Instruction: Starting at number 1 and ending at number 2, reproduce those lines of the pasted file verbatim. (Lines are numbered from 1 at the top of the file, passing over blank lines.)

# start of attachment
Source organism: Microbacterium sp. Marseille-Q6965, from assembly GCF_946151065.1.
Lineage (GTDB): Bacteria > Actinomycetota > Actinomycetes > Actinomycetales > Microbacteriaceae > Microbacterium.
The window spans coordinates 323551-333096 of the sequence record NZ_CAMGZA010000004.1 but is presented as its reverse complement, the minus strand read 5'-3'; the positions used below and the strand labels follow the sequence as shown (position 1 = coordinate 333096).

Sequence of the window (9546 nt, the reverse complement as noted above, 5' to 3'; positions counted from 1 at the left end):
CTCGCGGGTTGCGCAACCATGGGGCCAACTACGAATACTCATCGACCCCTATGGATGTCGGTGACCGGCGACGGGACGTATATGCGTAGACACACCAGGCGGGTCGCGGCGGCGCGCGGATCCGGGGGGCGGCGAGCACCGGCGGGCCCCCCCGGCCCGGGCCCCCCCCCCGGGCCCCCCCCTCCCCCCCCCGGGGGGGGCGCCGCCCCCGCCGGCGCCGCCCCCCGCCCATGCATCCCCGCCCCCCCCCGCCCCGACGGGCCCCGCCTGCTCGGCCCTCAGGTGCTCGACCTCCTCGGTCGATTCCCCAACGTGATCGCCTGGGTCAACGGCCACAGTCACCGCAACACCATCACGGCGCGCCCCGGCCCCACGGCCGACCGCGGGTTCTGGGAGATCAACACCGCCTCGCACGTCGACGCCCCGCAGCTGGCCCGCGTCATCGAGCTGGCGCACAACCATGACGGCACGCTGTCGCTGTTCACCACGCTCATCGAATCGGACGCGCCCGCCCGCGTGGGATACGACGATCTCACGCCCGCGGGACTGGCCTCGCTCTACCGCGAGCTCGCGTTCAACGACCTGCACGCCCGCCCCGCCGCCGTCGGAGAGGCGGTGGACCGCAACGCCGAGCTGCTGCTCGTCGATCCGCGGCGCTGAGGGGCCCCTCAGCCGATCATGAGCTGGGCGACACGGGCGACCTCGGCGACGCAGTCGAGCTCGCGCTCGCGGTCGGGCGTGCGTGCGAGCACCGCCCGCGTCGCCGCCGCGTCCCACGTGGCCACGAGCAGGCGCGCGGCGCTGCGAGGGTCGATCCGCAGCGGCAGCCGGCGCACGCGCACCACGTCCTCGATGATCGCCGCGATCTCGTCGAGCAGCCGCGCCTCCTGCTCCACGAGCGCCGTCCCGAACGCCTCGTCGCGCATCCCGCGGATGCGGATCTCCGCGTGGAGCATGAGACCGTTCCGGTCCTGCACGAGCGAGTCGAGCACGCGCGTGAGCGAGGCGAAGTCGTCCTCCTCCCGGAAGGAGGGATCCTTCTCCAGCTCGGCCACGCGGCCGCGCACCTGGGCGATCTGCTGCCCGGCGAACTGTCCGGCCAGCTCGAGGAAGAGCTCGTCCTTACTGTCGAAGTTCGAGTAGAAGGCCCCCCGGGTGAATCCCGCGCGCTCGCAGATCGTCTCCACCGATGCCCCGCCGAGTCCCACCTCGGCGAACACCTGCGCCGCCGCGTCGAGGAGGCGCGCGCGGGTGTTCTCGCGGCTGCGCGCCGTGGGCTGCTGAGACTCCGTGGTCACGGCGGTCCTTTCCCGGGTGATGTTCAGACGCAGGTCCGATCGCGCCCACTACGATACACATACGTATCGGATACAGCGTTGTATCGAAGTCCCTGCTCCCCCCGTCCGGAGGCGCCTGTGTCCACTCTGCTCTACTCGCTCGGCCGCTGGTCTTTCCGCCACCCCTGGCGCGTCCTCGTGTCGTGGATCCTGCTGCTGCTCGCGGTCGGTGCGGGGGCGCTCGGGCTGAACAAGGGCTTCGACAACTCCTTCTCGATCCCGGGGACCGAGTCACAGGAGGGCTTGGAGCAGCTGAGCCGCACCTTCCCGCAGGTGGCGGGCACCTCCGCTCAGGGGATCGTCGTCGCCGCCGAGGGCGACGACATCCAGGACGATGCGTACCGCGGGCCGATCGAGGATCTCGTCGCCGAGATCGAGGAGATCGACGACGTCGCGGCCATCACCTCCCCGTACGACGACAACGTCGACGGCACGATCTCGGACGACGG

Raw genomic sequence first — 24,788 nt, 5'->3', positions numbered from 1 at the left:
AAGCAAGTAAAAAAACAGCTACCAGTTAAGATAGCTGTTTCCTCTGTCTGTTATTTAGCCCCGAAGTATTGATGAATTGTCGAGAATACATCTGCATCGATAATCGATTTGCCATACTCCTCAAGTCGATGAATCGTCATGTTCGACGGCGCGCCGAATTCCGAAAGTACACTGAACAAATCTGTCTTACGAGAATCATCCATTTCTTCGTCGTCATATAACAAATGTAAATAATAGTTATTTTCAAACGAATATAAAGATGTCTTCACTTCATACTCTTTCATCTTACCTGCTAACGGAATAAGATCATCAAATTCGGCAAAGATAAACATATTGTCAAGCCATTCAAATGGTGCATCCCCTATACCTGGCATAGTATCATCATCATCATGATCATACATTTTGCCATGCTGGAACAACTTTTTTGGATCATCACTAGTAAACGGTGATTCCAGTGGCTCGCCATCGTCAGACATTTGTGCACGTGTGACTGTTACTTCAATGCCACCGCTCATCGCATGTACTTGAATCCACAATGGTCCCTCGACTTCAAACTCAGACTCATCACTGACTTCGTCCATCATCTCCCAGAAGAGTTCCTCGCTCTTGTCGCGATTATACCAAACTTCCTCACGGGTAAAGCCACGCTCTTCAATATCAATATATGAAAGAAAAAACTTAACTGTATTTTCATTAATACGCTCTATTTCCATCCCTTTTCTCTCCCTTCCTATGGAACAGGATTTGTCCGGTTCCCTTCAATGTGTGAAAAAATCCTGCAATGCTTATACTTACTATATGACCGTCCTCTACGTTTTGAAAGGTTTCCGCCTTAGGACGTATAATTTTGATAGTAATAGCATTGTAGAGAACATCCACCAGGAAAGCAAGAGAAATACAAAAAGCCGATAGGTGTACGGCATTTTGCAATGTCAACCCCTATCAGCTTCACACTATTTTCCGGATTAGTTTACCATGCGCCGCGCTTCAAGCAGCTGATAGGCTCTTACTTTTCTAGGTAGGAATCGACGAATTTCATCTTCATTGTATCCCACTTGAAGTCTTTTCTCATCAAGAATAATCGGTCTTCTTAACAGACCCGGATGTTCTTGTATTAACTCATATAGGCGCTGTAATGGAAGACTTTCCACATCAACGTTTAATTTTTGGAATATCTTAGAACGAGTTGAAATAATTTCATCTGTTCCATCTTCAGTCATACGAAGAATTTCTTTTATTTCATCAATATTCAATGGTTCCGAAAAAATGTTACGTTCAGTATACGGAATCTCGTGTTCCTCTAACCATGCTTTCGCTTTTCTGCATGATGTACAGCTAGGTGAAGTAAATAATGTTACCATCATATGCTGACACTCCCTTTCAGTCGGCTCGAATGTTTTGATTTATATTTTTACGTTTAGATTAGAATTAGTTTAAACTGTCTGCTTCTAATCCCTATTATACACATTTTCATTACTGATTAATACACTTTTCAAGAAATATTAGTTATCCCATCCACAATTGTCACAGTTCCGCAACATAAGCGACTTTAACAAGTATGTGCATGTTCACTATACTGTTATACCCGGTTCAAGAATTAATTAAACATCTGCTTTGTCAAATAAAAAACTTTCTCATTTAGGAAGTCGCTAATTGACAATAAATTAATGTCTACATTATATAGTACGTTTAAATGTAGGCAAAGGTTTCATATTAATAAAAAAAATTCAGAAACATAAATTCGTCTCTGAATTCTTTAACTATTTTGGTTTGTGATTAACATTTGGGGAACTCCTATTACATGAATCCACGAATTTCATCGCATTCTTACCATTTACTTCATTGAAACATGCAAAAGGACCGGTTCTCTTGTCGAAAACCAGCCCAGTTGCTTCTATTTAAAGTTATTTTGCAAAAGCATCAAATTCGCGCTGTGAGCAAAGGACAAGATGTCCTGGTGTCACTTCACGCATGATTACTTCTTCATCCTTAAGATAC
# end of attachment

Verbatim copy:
Source organism: Microbacterium sp. Marseille-Q6965, from assembly GCF_946151065.1.
Lineage (GTDB): Bacteria > Actinomycetota > Actinomycetes > Actinomycetales > Microbacteriaceae > Microbacterium.